English language Uncategorized

Rose is a rose, or is he?

Q: Does the name “Sally” have anything to do with the verb “sally,” as in “Let’s sally forth”? Is the name “Ginger” related to the spice “ginger”? Did people named “Ernest” and “Frank” make such an impression that their names became ensconced in the language as the adjectives “earnest” and “frank”? Or is this all coincidence?

A: In other words, what’s in a name? A rose by any other name may smell as sweet, but did the flower give us the woman’s name? I’ll have more about this rose business later, but first your questions.

“Sally,” it turns out, is a nickname for “Sarah” and has nothing to do with the look-alike verb. The r’s in names sometimes become l’s in nicknames (“Dorothy/Dolly,” “Harold/Hal,” and others). For more, see the May 6, 2008, blog item on nicknames.

“Ginger,” on the other hand, does indeed come from the English word for the spice as well as the reddish-brown color. But it can also be a diminutive of the name “Virginia” (think Ginger Rogers).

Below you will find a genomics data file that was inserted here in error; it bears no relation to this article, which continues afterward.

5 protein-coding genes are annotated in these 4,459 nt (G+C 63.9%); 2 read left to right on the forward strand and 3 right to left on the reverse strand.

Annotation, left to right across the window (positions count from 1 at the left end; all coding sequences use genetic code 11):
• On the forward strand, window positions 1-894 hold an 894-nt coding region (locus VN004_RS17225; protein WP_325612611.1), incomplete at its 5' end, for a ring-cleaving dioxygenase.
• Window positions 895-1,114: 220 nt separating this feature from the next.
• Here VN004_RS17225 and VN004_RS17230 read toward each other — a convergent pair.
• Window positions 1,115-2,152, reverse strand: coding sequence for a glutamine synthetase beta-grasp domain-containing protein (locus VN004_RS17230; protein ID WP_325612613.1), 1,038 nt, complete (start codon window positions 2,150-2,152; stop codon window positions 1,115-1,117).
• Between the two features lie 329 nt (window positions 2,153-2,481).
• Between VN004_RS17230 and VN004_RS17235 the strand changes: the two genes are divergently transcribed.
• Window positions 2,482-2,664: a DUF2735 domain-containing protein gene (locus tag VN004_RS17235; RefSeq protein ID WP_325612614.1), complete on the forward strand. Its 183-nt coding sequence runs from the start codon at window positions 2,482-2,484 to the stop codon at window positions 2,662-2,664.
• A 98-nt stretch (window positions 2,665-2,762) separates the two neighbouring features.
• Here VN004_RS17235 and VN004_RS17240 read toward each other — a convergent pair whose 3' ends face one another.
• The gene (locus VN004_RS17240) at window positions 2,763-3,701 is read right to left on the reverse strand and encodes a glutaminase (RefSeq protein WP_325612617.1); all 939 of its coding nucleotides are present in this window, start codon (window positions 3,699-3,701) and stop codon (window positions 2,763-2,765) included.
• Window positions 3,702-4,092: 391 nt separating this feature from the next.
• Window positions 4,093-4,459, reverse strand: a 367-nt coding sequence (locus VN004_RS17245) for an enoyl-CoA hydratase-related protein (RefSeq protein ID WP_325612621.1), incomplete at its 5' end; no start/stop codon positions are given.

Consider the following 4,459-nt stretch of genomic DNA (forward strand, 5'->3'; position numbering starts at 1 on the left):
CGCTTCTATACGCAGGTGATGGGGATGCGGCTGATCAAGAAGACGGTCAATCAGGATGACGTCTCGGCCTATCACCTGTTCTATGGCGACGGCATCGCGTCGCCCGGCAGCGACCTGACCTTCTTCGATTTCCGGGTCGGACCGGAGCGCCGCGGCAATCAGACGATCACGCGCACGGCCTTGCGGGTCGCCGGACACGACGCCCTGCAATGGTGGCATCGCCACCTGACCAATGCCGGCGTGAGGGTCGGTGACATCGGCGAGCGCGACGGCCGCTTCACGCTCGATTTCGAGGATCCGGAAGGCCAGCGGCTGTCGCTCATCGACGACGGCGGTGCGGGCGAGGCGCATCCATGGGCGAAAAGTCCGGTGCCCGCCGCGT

“Ernest” is derived from an Old English word, eornust, meaning seriousness, while “Frank” comes from a Teutonic word for the West Germanic tribes known as the Franks.

“Frank,” as you probably know, is also a nickname for Francis (yes, that was Frank Sinatra’s first name).

As for “Rose,” a bunch of websites say it’s derived from various old Germanic words, including the name of “a giantess of Norse mythology.” But the Oxford English Dictionary gives a more prosaic source – the Latin word rosa, which means (you guessed it) a rose.

P.S.: The famous Gertrude Stein remark, often misquoted, is “Rose is a rose is a rose is a rose, is a rose.” The “Rose” in question was the English painter Francis Rose.

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